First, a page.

The United States has attempted to export liberal democratic institutions through military occupation and reconstruction throughout its history, with mixed results. For every West Germany or Japan, there is a Cuba, Haiti, Somalia, or Vietnam. Why do we observe such different outcomes in military interventions? Do efforts to export democracy help more than they hurt?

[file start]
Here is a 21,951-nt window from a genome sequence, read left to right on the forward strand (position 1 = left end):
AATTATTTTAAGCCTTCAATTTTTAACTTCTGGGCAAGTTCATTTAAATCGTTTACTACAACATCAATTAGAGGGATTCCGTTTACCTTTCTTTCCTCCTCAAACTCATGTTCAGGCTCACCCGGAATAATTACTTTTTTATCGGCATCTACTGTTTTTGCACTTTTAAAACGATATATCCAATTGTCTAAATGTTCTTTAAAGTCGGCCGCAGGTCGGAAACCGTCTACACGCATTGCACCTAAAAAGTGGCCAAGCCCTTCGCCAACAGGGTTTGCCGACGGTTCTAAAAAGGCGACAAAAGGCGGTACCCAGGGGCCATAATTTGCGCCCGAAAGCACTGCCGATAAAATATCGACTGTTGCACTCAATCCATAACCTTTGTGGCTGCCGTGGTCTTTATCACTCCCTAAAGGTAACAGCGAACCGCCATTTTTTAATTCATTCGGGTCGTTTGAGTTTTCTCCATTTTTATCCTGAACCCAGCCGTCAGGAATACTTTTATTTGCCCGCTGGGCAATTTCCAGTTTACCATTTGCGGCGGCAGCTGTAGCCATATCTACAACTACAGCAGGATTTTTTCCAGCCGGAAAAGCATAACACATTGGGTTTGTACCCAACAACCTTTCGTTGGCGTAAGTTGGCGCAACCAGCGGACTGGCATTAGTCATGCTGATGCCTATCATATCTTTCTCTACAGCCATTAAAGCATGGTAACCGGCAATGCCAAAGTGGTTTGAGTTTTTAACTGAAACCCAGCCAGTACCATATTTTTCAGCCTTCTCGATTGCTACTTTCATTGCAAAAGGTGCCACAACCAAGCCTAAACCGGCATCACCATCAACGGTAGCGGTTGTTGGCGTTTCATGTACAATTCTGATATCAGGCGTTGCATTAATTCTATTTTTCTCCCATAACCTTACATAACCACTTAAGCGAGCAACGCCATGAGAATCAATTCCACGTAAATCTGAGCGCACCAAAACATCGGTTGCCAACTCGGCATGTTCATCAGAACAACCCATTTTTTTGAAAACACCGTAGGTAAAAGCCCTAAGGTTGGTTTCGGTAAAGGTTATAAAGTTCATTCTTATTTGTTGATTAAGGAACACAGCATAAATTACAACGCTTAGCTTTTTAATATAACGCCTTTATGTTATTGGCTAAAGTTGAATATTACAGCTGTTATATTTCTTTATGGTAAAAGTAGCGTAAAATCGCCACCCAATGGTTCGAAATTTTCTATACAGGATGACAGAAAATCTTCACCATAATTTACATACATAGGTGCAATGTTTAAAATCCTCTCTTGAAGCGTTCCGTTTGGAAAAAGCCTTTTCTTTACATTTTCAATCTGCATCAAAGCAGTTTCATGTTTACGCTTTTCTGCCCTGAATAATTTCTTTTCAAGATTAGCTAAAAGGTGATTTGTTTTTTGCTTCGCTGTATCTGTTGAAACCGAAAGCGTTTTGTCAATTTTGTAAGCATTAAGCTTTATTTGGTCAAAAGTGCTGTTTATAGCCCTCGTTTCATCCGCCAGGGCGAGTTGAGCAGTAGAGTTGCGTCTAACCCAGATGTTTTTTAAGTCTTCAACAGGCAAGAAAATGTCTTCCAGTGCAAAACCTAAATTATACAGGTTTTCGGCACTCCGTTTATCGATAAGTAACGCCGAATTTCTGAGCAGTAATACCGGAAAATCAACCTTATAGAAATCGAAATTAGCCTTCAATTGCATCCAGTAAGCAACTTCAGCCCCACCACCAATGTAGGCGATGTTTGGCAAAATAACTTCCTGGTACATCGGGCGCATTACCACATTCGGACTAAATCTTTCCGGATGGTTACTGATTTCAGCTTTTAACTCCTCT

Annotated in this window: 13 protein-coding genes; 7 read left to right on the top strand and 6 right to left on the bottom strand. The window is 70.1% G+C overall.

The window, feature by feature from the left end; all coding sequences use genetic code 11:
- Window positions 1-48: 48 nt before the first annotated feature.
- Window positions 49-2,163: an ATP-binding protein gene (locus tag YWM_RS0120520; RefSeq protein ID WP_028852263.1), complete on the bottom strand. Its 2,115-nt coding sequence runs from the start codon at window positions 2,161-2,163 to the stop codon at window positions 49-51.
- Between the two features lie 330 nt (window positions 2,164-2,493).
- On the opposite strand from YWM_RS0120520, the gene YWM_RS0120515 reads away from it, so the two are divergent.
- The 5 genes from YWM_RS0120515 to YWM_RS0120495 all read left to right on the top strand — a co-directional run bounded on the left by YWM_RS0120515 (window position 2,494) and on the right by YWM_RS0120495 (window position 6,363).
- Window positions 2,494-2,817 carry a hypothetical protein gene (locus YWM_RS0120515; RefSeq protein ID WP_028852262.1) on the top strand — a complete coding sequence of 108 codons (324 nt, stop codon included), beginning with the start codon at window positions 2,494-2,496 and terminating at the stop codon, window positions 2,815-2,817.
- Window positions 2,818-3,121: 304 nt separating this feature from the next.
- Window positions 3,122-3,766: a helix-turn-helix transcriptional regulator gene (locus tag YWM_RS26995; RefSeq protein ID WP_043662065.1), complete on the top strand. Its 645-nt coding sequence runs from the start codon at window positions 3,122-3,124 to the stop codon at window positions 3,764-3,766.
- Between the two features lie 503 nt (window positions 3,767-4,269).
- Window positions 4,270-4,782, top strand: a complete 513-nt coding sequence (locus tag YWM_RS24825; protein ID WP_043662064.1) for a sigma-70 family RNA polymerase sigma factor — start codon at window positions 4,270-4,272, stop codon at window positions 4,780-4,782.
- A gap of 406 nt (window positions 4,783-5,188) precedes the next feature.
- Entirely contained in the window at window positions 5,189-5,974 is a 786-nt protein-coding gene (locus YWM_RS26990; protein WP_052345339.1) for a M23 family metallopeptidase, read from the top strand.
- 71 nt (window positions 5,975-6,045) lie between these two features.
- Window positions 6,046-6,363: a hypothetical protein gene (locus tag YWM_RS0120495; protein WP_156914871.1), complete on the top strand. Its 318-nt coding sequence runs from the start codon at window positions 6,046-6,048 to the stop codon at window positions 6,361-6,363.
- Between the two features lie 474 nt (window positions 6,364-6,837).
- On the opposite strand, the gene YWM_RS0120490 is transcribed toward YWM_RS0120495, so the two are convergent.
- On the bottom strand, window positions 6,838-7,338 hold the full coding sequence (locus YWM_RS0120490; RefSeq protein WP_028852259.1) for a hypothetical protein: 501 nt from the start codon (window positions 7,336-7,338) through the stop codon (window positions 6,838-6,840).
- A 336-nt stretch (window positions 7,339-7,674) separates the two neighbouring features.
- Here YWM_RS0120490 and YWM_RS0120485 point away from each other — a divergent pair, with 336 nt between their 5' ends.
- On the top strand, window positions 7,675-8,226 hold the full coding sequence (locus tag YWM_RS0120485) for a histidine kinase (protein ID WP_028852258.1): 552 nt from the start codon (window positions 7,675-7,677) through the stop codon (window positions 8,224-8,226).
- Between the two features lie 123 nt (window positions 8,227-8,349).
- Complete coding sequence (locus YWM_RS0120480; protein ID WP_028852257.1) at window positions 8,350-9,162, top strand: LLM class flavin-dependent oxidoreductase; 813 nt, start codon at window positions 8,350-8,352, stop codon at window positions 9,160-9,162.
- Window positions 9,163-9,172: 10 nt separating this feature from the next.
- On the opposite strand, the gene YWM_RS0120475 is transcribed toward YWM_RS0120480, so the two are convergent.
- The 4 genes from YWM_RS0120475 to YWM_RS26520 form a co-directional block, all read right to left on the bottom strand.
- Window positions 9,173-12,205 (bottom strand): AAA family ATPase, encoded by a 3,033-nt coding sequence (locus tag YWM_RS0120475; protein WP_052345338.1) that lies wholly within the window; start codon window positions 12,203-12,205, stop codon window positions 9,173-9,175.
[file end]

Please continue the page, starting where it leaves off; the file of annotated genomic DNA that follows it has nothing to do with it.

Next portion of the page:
At a November 26, 2007 Cato Book Forum, Christopher J. Coyne, assistant professor of economics at West Virginia University and author of After War: The Political Economy of Exporting Democracy, and Tamara Cofman Wittes, senior fellow at the Brookings Institution, examined the problems with installing democracy.